I never dreamed I would end up in the GIS or geospatial industry. Honestly, I didn’t even know there was such a thing growing up, or that I would even have the chance to do it, or that I could do it. Girls at my school were encouraged to become teachers or doctors … a lawyer or even a chemist if you were really brave.
Whenever a girl wanted to ask a question, I remember that my physics teacher used to say that this was evidence that girls didn’t belong in physics class. So, what did I do? I resigned. Science was not for me. Not an option. No interest.
Many years later, due to a coincidence, I started a job as a freelancer in marketing at a company that runs a platform for satellite data, software and applications. Within a few weeks, I was writing product descriptions and the topic grabbed me more and more. Five months later, I started a full-time position and canceled all of my other projects. I found it absolutely fascinating how geospatial information plays such a role in all of our daily lives and what great potential it has. It is such a diverse field, and in almost every industry there are applications based on geospatial information.
Suddenly, I was dealing with topics like 5G network roll out and how this requires highly accurate elevation models to plan the exact coverage and placement of masts and antennas. Another day, I am dealing with an application to help farmers in Africa grow cocoa more sustainably and effectively and monitor their harvests. I co-wrote a successful project proposal to the European Space Agency and later also managed the marketing part of the project. Discovering my passion for networking and explaining complex products, I went to trade fairs and events and spoke in webinars. This experience sparked my interest in sales so I could share my enthusiasm for satellite data in various projects to the outside world.
Since the beginning of 2020, I have been working at European Space Imaging as a sales manager, selling VHR satellite imagery. The most exciting part of my job is to be in contact every day with people who use our imagery and data for different purposes and to be close to the market trends and new applications based on geospatial data before they even enter the market. Last year, I gave a webinar on vector maps from VHR satellite data and a presentation on imagery for autonomous driving.
It all sounds great, and it is, but there were always moments when I felt like I had to fight to be taken seriously. For four years, I have been working in the geospatial industry without relevant studies and without having planned it. But I was lucky that my manager was a woman, a woman who had worked and built up a lot in the industry and who didn’t have to motivate and encourage you with words. She created such an atmosphere just by being there.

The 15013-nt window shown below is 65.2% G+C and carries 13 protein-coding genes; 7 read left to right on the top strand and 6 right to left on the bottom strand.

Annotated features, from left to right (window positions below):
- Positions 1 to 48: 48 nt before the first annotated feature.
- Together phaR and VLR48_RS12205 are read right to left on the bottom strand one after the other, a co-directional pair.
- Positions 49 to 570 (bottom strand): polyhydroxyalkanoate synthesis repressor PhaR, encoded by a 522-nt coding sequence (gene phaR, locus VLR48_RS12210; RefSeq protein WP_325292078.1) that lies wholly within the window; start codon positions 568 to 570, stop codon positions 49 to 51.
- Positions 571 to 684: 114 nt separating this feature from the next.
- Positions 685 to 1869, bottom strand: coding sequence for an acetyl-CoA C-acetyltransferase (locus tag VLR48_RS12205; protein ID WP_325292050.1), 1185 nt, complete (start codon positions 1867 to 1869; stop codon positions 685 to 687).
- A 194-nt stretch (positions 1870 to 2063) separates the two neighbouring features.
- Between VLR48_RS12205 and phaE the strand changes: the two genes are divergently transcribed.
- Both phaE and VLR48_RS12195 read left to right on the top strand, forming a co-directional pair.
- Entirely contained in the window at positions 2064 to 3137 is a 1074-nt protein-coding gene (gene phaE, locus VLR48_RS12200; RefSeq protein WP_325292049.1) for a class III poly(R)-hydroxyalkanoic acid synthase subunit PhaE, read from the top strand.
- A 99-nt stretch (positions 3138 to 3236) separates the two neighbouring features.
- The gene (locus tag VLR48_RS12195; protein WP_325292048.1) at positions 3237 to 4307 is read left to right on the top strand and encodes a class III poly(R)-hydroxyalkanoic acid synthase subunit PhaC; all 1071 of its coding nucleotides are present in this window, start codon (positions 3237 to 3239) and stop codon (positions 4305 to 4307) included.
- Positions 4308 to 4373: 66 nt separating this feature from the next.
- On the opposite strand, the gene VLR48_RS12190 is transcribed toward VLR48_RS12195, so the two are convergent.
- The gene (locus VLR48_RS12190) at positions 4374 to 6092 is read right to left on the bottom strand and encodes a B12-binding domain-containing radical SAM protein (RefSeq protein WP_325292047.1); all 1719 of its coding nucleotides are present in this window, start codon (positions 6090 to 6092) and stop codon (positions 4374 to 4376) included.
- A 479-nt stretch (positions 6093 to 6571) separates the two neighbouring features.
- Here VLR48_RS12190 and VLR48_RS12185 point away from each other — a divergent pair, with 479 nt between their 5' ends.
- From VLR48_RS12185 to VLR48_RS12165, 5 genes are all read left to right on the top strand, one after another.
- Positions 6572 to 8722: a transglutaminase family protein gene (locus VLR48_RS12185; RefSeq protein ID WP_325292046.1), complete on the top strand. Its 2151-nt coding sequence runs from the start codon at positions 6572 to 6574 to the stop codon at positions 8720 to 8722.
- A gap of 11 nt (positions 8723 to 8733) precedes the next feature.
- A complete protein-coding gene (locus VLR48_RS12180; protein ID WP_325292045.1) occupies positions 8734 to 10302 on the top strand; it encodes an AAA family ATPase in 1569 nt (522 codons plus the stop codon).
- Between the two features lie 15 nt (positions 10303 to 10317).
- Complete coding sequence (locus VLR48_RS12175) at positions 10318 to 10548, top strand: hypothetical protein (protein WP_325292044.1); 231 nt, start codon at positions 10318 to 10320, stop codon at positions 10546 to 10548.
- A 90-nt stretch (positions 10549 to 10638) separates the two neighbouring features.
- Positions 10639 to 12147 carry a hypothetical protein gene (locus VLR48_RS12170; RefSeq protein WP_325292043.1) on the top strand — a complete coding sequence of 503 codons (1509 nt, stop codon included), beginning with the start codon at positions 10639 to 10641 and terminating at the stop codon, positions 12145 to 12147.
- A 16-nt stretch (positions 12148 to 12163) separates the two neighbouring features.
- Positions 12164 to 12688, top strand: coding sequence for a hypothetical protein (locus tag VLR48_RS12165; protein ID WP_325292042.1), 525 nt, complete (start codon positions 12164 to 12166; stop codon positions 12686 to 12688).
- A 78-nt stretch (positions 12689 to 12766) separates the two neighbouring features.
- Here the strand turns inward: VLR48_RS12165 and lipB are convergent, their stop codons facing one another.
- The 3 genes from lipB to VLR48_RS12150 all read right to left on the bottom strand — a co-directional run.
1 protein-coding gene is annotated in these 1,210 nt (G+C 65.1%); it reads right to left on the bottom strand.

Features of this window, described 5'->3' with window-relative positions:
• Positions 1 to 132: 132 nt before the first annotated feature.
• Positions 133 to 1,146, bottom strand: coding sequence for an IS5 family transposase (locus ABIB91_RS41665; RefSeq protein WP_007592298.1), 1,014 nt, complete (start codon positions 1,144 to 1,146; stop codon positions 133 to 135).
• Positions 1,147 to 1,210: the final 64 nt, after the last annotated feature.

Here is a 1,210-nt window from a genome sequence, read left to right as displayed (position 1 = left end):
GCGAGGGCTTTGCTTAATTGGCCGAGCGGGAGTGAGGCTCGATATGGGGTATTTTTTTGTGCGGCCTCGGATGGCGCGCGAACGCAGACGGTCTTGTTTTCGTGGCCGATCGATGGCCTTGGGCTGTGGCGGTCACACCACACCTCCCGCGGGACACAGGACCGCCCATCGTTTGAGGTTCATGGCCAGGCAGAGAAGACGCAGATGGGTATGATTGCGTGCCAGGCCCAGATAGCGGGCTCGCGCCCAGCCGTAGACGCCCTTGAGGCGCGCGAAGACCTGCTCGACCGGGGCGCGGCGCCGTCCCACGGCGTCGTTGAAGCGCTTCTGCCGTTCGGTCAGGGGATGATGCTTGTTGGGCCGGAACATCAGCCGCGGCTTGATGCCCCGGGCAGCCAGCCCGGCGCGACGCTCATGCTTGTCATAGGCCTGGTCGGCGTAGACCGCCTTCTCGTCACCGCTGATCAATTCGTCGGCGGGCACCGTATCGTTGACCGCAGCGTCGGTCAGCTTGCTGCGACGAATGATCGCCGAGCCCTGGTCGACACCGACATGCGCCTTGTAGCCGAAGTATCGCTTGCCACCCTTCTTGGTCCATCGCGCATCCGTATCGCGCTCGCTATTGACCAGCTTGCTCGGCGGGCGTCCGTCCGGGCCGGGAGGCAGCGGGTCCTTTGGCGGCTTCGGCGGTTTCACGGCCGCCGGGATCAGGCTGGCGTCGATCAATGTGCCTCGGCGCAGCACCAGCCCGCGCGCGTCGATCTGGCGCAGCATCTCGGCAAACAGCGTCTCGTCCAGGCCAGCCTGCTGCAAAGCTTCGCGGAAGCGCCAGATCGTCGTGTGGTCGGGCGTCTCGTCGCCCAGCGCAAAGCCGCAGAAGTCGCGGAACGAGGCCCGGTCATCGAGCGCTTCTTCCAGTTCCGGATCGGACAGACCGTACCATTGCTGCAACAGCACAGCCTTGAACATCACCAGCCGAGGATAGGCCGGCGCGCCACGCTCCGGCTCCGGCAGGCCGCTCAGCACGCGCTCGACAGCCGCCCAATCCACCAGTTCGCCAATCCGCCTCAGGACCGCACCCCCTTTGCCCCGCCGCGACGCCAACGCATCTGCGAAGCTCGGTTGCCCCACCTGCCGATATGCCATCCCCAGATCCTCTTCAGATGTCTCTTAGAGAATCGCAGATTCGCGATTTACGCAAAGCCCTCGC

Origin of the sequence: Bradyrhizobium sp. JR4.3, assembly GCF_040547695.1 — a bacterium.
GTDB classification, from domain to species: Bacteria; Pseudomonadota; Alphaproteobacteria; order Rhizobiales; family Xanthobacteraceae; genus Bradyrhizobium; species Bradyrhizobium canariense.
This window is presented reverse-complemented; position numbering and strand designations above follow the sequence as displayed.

You always think it doesn’t matter. It shouldn’t matter. But the reality is that we need other women to look up to, achievements to take as a guidance. Only then can something become normal. The reason why in some professions we don’t even think that we have the option to take up this profession is because in our world view, in our everyday life, we hardly see any women there and this shapes us from an early age.
I’ve been to a lot of events and conferences over the years. One thing I could always be sure of was that I would be one of the few women in attendance. People were more likely to remember me because of this, which has its advantages. But when the astonished looks come, and you step on a stage with all eyes on you, you feel as if you have to work harder to prove your place. Then come the comments. Oh, you are the speaker for this presentation? I would never have thought. As if one had to justify one’s mere presence and place special emphasis on revealing one’s knowledge aloud to ensure that one is perceived as a thoroughly qualified conference participant.
Women think that in order to hold their own they have to appear the same as men, but that’s wrong. We make up over half of the world’s population. We use the same technology. We go through the same training. It is absolutely legitimate to bring a female perspective and a female wind into technology industries as well.
We are long overdue to have more women in the GIS industry who are brave enough to bring in their perspective. Make no mistake. It takes courage, courage to go into an industry where not so many women are represented.
It’s about not being afraid to feel out of place. There is a place for every one of us in this industry. We just have to claim it.
I absolutely love it, when I do spot another young woman at an event, and I think that visual representation is important to make a difference. However, I also think the inner attitude plays a big role. If we always feel out of place, then we radiate that to the outside world. The moment you realize that the others also only boil with water — and your opinion and experience is just as valuable and just as competent, regardless of age, gender or studies — the moment you have found your place. I have found mine.
This article was originally published in the March 2021 issue of POB Magazine.